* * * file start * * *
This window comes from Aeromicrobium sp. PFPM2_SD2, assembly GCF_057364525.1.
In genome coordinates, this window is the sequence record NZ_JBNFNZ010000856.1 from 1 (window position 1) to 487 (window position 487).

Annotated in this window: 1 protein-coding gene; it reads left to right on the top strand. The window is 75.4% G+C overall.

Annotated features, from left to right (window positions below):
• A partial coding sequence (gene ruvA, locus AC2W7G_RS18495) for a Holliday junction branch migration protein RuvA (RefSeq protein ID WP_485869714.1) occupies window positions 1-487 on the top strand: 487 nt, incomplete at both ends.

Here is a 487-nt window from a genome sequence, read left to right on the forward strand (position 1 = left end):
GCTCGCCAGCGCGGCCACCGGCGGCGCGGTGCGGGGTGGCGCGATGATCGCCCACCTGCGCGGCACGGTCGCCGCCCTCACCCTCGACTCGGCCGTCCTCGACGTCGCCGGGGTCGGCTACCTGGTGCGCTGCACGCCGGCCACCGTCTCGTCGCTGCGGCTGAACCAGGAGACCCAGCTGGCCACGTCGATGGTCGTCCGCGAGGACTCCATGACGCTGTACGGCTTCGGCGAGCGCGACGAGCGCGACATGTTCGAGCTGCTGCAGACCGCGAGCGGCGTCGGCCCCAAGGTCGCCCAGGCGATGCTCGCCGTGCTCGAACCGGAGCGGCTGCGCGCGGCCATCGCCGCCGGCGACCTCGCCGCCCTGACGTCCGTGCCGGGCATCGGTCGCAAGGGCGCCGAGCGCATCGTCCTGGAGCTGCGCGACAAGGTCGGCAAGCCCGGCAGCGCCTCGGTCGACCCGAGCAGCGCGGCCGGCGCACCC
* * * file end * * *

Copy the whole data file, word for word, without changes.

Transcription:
This window comes from Aeromicrobium sp. PFPM2_SD2, assembly GCF_057364525.1.
In genome coordinates, this window is the sequence record NZ_JBNFNZ010000856.1 from 1 (window position 1) to 487 (window position 487).

Annotated in this window: 1 protein-coding gene; it reads left to right on the top strand. The window is 75.4% G+C overall.

Annotated features, from left to right (window positions below):
• A partial coding sequence (gene ruvA, locus AC2W7G_RS18495) for a Holliday junction branch migration protein RuvA (RefSeq protein ID WP_485869714.1) occupies window positions 1-487 on the top strand: 487 nt, incomplete at both ends.

Here is a 487-nt window from a genome sequence, read left to right on the forward strand (position 1 = left end):
GCTCGCCAGCGCGGCCACCGGCGGCGCGGTGCGGGGTGGCGCGATGATCGCCCACCTGCGCGGCACGGTCGCCGCCCTCACCCTCGACTCGGCCGTCCTCGACGTCGCCGGGGTCGGCTACCTGGTGCGCTGCACGCCGGCCACCGTCTCGTCGCTGCGGCTGAACCAGGAGACCCAGCTGGCCACGTCGATGGTCGTCCGCGAGGACTCCATGACGCTGTACGGCTTCGGCGAGCGCGACGAGCGCGACATGTTCGAGCTGCTGCAGACCGCGAGCGGCGTCGGCCCCAAGGTCGCCCAGGCGATGCTCGCCGTGCTCGAACCGGAGCGGCTGCGCGCGGCCATCGCCGCCGGCGACCTCGCCGCCCTGACGTCCGTGCCGGGCATCGGTCGCAAGGGCGCCGAGCGCATCGTCCTGGAGCTGCGCGACAAGGTCGGCAAGCCCGGCAGCGCCTCGGTCGACCCGAGCAGCGCGGCCGGCGCACCC